For those that don’t know ragdoll physics were a precursor to the more realistic complex physics and animations that games use today. The earliest game I remember using it was Hitman 2: Silent Assassin although I’m certain that was not the first. In essence various parts of the model (think forearm, lower leg etc) is given it’s own RigidBody so collides naturally with the environment. Each RigidBody is connected to another by the bones used by the animation skeleton. This provides a more realistic death animation and allows bodies to flop around post death (with often hilarious and morbid consequences).

Unity provides a very good wizard for creating ragdolls, simply requiring the creator to drag and drop various bones from the animation skeleton they already use. Unity then generates each of the RigidBodies and attaches them to the Game Object in question. Once the ragdoll was in place on the model (I’m sorry Torch Lighter you were the only one to hand) I added code to detect when a bullet hit an enemy which would then call the NPC.die method. This method told the Game Object to turn off the Animation Controller (that would select the animation for the living model be it run, walk or idle) and turn on the ragdoll. At the same time the bullet would impart a decent sized Impulse force to the ragdoll, making for interesting death animations.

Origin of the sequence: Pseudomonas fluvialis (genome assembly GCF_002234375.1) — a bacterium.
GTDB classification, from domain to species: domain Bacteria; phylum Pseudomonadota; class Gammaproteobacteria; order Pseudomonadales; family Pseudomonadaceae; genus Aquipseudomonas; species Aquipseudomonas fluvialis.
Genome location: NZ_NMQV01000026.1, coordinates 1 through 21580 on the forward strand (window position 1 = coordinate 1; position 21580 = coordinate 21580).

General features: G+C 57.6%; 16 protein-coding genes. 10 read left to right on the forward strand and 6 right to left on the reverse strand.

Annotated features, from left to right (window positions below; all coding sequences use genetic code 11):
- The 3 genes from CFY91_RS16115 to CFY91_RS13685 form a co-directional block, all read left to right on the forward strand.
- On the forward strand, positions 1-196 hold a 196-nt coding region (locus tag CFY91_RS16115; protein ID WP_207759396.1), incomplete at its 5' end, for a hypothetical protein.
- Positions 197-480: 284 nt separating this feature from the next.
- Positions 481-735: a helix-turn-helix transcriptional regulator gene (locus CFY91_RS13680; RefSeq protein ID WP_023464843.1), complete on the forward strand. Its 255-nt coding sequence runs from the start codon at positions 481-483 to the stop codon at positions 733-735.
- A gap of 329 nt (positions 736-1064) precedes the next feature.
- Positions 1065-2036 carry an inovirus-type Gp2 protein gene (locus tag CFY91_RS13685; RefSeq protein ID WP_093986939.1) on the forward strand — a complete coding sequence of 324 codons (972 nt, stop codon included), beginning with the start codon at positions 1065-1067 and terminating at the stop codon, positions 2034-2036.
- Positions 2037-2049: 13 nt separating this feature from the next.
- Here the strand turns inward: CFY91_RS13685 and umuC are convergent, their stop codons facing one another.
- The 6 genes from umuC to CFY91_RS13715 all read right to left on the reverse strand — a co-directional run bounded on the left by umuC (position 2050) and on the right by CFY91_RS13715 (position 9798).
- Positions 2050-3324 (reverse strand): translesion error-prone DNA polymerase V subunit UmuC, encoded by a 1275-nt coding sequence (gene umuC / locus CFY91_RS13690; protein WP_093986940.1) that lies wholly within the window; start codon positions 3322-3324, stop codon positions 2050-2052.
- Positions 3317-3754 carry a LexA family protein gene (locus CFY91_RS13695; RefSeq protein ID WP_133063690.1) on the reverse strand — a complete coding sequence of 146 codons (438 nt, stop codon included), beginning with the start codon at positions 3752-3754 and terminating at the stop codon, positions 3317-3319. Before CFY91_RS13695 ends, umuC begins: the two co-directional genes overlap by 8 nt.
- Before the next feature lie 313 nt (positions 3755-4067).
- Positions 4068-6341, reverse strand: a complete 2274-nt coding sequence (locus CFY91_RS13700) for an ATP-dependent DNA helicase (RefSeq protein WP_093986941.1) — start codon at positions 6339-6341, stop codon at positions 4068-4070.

I’m So Sorry Torch Lighter!

That all worked great, the problem was that implementing just an animated static enemy that reacted once they got shot took me almost a week. It was a combination of burnout (Torch Lighter was a ton of work to finish up) and a lack of interest in the concept. I found multiple days going past in which I got no work done and realised I would need to alter the final game concept if I was to stand any chance of finishing on time.

I decided to go with Zombie enemies as all they needed to do was rush at the player. I added the code for that basic behaviour and enemy spawning (see the coding section above) over the last couple of days of development time then added in my usual menu and game exit components. This left with me with a very basic arena shooter which I was able to just about say I was proud of when I released it (a lot of thought went into saying “proud” in the menu, but I think that sells the prototype a little short).

I am pleased with the visual design of the game. I used a green fog effect similar to the blue fog used for the under water sections in Sunwalker Omega, which masked the zombies spawning in from no where. I also used a wonderful skybox that I stumbled upon when building Torch Lighter, making for a very green Turok 64-esque arena. Finally I put torches on each of the walls of the level, continuing my chain of callbacks to the previous prototype.